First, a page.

It was the swingometer that started it. As soon as Tesco thrust its blue arrow in our faces 18 months ago using sales data to claim it was the cheapest supermarket, Asda responded with its green arrow using data from The Grocer 33 and to make its own claims.

It’s been all-out war ever since. And now, with the New Year only days old, Tesco has upped the ante again with a TV and press campaign that attacks Asda, Morrisons and Sainsbury's, particularly Asda.

All’s fair in love and price wars, you might argue. But the aggressive tone of its latest campaign has raised a few eyebrows. Coming as it does after ads in which Tesco has variously re-labelled itself Britain’s Biggest Discounter, emphasised its green credentials and told us we can ‘Keep Christmas special at Tesco’, it has also raised a big question – has the Every Little Helps retailer lost its marketing mojo?

Tesco insists its latest strategy is clear and accurate and simply aims to set the record straight. “These are real baskets randomly selected from our Clubcard holders, and we have worked out what you would have to pay at Asda,” says Lucy Neville-Rolfe, corporate affairs director at Tesco. “What we have tried to do is ensure we include the everyday essentials such as milk and eggs – items not in the Dads Army arrow ads.”

However, Asda argues that the ads are misleading and this week lodged a complaint with the Advertising Standards Authority, disputing Tesco’s claims that Asda excludes fresh meat, milk, eggs and own-label products in its comparisons and that “real basket results” show Tesco is cheaper.

The ad has also drawn fire from industry experts. Naming competitors in adverts smacks of desperation, according to Dave McCarthy, retail and consumer analyst at Hobart Capital. “It gives oxygen to the competition,” he says. “It is also a tacit admission the competition has been winning.”

While Asda’s marketing with its dedicated focus on price has struck a chord, Tesco has struggled to hit the right note, he says. “Asda will just carry on what it is doing, because it is winning the price argument. I don’t think the Tesco advert will carry any traction.”

McCarthy is also unsure about the effectiveness of combining the Britain’s Biggest Discounter strapline with the long-standing Every Little Helps on both print and TV ads. “There is a degree of inconsistency and confusion that has been going on for a while,” he says.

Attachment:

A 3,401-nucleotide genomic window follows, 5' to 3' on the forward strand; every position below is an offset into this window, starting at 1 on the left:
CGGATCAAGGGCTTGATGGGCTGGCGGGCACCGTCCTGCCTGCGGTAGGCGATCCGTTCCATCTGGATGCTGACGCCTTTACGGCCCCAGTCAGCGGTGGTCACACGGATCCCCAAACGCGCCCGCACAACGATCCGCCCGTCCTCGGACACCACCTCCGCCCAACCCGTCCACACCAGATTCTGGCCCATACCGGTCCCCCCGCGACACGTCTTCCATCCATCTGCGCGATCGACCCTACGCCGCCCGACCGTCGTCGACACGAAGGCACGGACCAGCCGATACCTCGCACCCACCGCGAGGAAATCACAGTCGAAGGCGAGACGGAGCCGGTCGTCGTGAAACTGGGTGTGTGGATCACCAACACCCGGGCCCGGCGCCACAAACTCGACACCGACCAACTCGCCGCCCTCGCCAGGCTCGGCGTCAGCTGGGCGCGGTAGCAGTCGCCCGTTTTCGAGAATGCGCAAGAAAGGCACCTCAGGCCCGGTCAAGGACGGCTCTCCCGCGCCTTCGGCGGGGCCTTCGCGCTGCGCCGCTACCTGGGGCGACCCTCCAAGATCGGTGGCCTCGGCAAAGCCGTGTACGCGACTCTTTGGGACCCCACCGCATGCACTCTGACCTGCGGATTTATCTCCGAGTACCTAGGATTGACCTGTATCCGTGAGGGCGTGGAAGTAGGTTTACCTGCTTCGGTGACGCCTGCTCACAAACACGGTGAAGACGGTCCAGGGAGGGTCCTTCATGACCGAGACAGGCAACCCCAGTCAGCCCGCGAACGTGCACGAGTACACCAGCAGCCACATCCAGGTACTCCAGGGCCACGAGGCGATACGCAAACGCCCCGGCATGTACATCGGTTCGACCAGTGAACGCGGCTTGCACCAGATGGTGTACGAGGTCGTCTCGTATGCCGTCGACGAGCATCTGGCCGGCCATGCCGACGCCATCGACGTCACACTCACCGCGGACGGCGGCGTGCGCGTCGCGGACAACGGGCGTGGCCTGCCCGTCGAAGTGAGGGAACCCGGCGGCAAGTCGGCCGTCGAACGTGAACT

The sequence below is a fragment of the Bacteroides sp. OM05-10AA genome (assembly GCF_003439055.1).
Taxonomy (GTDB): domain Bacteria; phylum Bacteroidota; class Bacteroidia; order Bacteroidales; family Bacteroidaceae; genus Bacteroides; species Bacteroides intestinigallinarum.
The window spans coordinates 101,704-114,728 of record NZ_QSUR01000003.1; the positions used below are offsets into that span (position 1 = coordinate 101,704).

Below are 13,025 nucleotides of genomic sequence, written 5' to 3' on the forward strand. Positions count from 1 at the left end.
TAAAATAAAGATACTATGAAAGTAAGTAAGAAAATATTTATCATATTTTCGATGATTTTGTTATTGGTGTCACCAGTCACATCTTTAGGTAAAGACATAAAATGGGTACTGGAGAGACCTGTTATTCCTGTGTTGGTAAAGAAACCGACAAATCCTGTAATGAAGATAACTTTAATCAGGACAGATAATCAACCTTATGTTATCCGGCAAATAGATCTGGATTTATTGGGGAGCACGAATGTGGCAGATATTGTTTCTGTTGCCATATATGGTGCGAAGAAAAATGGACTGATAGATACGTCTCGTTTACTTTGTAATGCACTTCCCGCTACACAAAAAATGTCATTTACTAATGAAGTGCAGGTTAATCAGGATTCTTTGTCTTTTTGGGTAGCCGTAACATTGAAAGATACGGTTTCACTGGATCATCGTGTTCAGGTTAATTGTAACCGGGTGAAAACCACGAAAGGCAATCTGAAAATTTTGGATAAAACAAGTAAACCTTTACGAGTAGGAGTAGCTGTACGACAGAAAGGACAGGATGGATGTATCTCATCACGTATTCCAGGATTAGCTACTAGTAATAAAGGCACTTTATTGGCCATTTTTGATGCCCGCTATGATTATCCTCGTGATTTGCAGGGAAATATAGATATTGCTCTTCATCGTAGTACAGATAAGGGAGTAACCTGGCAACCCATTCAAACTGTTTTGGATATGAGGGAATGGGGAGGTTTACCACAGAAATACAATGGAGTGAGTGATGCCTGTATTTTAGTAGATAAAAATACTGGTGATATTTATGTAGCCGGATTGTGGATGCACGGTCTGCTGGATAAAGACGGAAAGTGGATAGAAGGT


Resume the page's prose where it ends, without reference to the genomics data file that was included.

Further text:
While Tesco can use its data to show how many of its shoppers could have bought the same basket more cheaply at Asda, it has no idea how many Asda baskets could have been bought more cheaply at Tesco, because it has no access to Asda sales data, McCarthy adds.

A rival supermarket CEO is equally scornful. “I see a lot of jumps in its marketing strategy,” he says, singling out the Britain’s Biggest Discounter ad for criticism. “If getting customers to downgrade was its plan, it worked.”

Tesco needs to have a clearer message, says Brand Forensics founder Jonathan Gabay. He cites the “single-minded” approach of Sainsbury's Feed Your Family for a Fiver ads as a good example.

“If you have too many messages, you’re going to confuse the consumer. In a recession you have really got to keep things simple to get the consumer to do what you want them to do,” he says.

Tesco insists its dual strapline is not confusing. It will be pushing its Discounter range hard this year and is working on plans to bring the range back to the power aisles, says Neville-Rolfe.

“When we brought out Value in the first recession, people said it was a mistake, but actually we came out of the last recession very well,” she adds.

Whether it comes out of this one well remains to be seen. One thing’s for sure, though: in a climate where every little thing matters, Tesco’s every little move will be under scrutiny.